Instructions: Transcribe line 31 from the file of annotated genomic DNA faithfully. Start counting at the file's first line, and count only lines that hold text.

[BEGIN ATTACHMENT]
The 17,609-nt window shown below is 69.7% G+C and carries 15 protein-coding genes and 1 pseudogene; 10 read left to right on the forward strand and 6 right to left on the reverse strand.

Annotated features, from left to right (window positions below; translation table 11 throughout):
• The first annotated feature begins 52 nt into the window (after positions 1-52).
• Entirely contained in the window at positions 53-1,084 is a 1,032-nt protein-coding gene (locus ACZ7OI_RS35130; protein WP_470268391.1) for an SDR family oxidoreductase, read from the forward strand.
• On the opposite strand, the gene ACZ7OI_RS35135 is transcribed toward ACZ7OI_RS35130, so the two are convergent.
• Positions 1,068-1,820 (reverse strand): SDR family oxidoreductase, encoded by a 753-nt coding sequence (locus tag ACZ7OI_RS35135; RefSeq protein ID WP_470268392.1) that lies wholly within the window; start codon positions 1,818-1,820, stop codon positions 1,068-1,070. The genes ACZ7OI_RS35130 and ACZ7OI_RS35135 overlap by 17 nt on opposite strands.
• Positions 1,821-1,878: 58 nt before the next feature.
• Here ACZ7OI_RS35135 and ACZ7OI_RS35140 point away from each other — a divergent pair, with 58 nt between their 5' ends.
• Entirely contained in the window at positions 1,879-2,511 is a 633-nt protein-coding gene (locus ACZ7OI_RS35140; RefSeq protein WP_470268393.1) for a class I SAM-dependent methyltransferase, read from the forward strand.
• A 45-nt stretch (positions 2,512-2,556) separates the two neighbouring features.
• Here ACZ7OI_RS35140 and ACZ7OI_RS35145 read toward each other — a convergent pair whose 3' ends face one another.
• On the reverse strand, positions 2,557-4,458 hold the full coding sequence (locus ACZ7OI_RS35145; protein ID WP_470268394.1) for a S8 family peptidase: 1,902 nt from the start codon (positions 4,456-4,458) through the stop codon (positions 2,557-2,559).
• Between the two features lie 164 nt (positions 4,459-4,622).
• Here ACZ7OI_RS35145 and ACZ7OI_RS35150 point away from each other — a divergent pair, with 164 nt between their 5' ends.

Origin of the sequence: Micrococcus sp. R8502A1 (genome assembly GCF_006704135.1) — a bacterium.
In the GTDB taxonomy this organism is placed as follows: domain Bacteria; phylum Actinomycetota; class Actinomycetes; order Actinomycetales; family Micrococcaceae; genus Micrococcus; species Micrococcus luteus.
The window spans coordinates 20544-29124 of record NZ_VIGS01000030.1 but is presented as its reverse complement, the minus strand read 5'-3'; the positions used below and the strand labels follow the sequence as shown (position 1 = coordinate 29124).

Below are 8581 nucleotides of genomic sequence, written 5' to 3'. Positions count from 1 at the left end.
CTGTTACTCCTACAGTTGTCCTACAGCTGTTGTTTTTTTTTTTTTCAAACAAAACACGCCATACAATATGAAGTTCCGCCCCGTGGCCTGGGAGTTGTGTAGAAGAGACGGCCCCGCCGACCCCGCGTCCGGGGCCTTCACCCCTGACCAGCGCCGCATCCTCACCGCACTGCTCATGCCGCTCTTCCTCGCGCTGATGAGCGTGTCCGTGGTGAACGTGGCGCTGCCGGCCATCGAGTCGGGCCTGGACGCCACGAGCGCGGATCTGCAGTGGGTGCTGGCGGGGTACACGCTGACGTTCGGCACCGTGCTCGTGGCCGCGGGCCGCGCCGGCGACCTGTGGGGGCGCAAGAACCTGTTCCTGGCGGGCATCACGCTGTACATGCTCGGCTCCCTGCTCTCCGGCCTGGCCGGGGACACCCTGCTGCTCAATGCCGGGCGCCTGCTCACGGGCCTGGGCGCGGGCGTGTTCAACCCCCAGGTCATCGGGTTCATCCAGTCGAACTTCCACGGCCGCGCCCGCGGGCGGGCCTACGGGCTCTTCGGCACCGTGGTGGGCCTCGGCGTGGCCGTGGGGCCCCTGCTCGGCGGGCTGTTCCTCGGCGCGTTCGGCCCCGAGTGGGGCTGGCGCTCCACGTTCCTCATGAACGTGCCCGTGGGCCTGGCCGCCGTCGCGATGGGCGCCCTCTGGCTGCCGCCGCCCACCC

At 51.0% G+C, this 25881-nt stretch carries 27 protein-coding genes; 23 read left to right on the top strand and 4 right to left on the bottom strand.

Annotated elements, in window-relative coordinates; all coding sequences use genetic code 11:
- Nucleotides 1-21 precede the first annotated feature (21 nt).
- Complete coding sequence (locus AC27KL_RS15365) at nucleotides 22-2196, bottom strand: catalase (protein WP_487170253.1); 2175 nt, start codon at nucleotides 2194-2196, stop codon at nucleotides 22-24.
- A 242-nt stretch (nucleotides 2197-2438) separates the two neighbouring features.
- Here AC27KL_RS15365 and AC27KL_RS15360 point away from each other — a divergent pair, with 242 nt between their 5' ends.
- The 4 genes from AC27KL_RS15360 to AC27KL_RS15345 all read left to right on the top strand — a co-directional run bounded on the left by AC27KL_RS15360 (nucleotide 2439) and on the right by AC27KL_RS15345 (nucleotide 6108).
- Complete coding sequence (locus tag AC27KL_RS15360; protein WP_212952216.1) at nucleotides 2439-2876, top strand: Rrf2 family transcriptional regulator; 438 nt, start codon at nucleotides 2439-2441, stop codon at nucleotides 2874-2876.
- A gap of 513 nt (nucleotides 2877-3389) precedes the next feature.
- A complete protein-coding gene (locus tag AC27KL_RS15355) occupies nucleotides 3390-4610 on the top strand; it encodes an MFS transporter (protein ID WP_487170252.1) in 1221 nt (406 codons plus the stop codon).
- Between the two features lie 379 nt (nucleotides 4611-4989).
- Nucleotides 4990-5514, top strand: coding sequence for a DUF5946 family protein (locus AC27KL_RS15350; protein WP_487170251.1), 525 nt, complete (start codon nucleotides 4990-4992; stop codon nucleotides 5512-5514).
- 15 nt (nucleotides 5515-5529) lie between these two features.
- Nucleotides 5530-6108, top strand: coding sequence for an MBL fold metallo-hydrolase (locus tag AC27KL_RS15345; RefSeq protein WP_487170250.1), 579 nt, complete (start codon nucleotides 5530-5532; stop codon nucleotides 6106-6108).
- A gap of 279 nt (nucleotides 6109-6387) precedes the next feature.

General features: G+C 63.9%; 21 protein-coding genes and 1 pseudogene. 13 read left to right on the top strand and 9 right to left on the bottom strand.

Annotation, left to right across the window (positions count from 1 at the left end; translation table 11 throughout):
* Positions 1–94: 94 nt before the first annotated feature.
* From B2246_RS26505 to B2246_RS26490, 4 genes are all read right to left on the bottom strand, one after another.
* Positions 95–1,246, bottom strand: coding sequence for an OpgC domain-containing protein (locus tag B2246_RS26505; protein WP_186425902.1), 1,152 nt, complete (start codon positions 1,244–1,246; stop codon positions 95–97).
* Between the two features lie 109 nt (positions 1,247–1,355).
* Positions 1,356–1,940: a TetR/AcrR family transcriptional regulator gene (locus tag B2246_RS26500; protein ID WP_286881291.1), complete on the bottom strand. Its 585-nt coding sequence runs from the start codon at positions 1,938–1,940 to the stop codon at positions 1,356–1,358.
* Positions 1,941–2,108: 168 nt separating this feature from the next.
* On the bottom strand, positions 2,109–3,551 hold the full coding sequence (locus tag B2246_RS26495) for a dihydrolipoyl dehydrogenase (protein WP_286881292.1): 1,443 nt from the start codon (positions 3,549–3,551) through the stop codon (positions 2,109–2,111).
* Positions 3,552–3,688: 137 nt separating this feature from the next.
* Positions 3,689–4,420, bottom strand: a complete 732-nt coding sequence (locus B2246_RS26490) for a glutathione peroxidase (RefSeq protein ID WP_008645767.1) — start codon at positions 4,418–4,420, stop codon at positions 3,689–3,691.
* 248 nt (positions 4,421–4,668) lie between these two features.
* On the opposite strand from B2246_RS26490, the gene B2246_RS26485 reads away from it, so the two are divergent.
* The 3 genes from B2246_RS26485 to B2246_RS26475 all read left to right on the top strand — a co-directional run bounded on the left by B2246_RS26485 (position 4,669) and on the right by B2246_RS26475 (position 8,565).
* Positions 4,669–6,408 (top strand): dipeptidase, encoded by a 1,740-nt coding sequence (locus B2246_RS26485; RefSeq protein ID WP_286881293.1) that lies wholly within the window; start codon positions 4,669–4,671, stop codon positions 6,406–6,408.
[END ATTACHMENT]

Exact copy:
- Nucleotides 4990-5514, top strand: coding sequence for a DUF5946 family protein (locus AC27KL_RS15350; protein WP_487170251.1), 525 nt, complete (start codon nucleotides 4990-4992; stop codon nucleotides 5512-5514).